upsala school sig

In the wake of the May 11 referendum loss, the Upsala School Board discussed possible reasons for that result as well as a wide range of possibilities for completing the maintenance and replacement projects that were included in the proposed package at its monthly meeting, Wednesday. Board members shared that they received minimal feedback from the community.

“Feedback I got was vague,” said Marvin Wensmann. “One thing that was said was that people thought the entryway was going to be some elaborate thing.”

It turns out that some of the people who thought that had not attended the informational meetings that the district had held prior to the vote, which gave a clearer picture of the pieces of the project.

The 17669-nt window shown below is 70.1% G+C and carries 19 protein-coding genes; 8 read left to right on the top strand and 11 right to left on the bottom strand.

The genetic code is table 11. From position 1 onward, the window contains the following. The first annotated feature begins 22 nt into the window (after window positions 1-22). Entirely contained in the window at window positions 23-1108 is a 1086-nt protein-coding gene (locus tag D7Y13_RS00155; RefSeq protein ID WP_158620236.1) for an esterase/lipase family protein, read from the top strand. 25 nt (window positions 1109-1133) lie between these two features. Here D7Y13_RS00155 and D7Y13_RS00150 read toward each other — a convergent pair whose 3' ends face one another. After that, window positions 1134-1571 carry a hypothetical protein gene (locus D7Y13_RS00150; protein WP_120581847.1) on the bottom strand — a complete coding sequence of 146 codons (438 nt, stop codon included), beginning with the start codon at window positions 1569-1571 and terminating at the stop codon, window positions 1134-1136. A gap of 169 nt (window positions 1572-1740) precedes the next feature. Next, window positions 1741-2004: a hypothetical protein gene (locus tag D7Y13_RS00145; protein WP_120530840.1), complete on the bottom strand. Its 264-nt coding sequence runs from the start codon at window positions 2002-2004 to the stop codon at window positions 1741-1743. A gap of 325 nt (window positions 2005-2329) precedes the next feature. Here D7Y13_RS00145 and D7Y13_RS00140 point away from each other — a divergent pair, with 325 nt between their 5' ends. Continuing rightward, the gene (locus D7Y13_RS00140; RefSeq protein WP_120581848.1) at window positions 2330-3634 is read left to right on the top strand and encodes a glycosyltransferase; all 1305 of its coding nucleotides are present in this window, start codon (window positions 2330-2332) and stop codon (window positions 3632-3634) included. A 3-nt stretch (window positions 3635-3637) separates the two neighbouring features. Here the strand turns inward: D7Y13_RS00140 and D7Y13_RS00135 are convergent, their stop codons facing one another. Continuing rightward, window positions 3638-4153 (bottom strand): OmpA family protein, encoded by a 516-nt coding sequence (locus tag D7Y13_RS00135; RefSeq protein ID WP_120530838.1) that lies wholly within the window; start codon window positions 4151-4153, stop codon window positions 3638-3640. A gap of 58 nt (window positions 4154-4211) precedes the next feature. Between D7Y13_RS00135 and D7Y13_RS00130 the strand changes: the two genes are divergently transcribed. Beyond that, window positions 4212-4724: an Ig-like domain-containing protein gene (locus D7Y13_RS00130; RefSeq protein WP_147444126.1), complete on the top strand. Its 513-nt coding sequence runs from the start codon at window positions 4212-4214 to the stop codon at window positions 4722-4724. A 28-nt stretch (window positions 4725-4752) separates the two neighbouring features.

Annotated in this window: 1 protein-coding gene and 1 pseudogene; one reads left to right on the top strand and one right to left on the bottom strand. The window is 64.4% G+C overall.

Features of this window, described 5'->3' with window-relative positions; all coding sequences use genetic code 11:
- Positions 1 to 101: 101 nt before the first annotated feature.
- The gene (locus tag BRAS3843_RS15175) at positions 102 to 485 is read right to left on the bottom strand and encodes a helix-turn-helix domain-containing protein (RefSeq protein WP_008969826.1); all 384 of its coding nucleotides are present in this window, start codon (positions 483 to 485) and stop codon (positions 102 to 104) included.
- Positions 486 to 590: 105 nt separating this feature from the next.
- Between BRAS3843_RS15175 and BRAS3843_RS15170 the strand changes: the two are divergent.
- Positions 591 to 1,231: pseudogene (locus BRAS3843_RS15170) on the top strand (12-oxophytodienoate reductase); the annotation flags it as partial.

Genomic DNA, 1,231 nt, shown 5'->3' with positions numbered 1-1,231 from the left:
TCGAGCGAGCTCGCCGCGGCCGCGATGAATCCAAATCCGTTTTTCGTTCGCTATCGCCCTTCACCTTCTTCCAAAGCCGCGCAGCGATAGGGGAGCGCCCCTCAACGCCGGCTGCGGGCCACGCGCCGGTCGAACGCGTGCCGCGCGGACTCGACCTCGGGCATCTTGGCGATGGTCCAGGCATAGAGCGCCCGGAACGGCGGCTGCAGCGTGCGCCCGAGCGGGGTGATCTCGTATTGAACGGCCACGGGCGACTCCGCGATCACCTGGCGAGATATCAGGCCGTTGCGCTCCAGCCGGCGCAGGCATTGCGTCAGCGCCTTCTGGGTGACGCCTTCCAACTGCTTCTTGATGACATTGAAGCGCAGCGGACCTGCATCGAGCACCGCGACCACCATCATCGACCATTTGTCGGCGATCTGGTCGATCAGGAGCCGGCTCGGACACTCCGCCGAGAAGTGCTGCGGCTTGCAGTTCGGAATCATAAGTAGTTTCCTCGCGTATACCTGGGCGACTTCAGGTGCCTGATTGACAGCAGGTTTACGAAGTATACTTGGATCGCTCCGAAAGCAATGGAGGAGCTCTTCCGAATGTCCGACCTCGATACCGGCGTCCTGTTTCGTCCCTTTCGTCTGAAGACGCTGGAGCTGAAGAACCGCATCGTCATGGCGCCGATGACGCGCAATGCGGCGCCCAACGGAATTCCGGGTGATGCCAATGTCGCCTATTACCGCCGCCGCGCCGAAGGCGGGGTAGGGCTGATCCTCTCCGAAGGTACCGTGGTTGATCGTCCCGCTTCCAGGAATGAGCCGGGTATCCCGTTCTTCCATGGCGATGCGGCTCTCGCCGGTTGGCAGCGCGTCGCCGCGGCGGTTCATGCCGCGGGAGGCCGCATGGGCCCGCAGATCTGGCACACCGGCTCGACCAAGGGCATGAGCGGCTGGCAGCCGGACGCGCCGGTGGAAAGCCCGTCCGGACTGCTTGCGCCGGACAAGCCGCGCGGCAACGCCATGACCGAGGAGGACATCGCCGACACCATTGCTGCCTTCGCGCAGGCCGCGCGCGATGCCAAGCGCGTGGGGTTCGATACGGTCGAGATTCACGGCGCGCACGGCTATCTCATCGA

“I told people it’s not some huge fancy thing, but we couldn’t get them to show up (for the meetings),” said Stephen Roerick.

“The public needs to be assured that things are done in a common-sense way here,” said Board Chair Dean Peterson. “People were afraid we were spending like we didn’t care. We are looking for quality work done at an affordable price.”

Then, there was the fact that just short of 300 voters of a registered 1,300 voters came out to the polls.

“I’m disappointed in the voter turnout more than anything. With such a low turnout, I’m not sure we can accurately gauge how the community feels about the project,” said Supt. Vern Capelle. “One comment I heard was from someone who was confident that the issue would pass so they just didn’t vote. Going forward, we will do some surveying to gather more information. We definitely have many maintenance needs and the improvements we are planning will reduce maintenance costs and enhance our facilities for many years to come.”